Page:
How To Improve Your Company Culture: Q&A with CULTURE LABx’s Josh Levine
The culture strategist breaks down culture into measurable parts, and outlines steps you can take to increase employee engagement.
Photo: Josh Levine
Josh Levine is the principal at Great Monday and a co-founder of CULTURE LABx. We got on a call to discuss what you can do to identify your company’s culture, measure it, and manage it for better employee engagement and business success.
“Culture is a powerful force, but it’s also a journey…”
Why does company culture matter?
Let’s start by defining culture. Company culture is fuzzy. It’s hard to grasp. People typically define it as the behaviors and norms that happen inside of your organization, and while that’s not incorrect, I don’t think it captures the vastness of what culture is.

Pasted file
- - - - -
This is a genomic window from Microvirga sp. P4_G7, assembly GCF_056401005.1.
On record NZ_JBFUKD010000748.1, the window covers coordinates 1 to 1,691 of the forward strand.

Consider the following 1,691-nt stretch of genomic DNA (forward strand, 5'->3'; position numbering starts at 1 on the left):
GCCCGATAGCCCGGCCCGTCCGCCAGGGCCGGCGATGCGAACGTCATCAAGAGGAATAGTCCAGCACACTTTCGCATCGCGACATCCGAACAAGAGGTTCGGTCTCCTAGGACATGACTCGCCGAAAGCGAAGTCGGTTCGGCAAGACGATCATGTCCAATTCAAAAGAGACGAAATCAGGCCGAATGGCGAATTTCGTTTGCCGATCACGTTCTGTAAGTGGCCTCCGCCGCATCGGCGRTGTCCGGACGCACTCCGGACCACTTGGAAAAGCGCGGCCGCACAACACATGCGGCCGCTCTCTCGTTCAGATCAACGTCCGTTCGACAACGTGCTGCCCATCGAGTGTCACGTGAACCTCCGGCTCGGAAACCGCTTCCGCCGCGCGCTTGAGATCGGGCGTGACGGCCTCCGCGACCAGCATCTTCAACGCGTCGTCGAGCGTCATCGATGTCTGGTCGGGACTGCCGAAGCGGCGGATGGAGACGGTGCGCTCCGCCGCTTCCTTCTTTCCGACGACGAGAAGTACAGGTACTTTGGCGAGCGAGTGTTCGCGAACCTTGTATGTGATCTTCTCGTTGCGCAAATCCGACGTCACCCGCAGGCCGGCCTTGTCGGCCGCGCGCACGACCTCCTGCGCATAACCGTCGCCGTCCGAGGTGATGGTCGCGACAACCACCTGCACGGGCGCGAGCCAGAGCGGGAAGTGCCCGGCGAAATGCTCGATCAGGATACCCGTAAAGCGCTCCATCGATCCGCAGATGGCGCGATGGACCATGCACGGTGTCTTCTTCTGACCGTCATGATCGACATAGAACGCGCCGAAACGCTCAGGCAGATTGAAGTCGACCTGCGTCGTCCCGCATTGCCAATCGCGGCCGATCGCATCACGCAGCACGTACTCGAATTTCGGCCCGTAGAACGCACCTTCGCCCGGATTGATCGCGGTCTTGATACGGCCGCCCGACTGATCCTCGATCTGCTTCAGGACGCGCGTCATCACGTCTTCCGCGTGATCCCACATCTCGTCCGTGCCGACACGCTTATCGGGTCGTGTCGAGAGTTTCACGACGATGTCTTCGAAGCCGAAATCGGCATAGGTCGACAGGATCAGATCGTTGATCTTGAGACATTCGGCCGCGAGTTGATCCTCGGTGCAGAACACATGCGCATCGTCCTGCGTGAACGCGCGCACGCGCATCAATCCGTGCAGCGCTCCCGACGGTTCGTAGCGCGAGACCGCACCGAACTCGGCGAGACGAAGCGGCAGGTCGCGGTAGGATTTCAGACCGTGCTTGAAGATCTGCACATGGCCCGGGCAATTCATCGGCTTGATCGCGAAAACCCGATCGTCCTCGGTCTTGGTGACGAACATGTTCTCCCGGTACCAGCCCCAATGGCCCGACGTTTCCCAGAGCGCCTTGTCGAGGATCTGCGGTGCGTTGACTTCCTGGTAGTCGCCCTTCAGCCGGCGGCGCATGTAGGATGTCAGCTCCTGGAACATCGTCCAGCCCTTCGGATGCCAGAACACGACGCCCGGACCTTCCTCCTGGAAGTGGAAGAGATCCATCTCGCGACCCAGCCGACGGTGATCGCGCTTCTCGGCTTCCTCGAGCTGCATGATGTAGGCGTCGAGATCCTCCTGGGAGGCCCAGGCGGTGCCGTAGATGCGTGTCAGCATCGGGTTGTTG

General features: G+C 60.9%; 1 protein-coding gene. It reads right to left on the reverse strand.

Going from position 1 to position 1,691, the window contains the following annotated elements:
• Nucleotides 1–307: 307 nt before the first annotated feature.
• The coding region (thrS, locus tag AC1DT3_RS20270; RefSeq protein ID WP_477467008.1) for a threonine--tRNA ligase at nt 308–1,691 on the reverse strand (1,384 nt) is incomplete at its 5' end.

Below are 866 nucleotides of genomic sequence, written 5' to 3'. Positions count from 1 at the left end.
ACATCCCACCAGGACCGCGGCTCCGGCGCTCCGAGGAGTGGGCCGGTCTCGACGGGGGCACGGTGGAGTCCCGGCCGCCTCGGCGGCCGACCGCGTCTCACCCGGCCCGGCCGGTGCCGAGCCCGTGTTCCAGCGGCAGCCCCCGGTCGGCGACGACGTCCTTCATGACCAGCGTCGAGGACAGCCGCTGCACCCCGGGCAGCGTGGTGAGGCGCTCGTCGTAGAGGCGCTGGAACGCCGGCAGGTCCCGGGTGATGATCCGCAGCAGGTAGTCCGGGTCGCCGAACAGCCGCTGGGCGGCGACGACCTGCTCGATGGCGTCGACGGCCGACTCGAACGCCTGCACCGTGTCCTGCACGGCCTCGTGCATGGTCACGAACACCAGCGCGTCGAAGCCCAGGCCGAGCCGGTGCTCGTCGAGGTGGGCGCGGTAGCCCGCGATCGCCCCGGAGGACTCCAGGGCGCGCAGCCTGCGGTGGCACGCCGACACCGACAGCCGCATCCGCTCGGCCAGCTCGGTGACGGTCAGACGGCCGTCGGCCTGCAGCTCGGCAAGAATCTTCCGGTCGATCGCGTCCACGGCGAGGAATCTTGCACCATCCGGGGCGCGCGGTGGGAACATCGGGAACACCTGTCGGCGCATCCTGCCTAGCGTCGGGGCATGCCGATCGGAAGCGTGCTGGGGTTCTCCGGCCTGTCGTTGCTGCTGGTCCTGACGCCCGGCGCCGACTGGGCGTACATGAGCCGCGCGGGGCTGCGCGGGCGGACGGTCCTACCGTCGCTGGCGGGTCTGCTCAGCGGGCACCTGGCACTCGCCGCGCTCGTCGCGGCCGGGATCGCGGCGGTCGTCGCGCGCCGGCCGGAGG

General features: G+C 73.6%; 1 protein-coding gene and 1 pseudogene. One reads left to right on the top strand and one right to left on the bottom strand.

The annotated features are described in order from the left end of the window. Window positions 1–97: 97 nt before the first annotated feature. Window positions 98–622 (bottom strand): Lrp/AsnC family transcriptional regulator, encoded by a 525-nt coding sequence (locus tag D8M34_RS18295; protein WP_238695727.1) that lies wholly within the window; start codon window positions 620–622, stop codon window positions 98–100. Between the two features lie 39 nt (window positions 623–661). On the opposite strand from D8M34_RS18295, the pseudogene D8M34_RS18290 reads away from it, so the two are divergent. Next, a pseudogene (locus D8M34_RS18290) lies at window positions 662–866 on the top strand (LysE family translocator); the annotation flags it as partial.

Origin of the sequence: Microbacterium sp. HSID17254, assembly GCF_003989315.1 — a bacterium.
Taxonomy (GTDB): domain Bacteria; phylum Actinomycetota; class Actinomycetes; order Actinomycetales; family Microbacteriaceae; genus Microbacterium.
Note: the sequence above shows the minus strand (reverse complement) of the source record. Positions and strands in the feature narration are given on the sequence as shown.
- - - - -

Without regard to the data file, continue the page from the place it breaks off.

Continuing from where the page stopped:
My definition of culture is the cause and effect of the choices that we make:
If we think of business as a decision-making machine, culture is the relationship between decisions and what happens as a result of them. That does include norms and behaviors, but it also informs what we do, what other people inside the organization do, how we’re leading or being led, the mood of the office on any particular day, how annual reviews are handled, how employees are recruited, where they find their motivation …
Culture is everything. It’s the most compelling way we have to lead the people that work with us. That’s why it’s so difficult for people to grasp. But once you’ve defined culture, you can understand that it can be controlled and managed. And learning how to manage your culture will make your employees more actively engaged and happy in the workplace.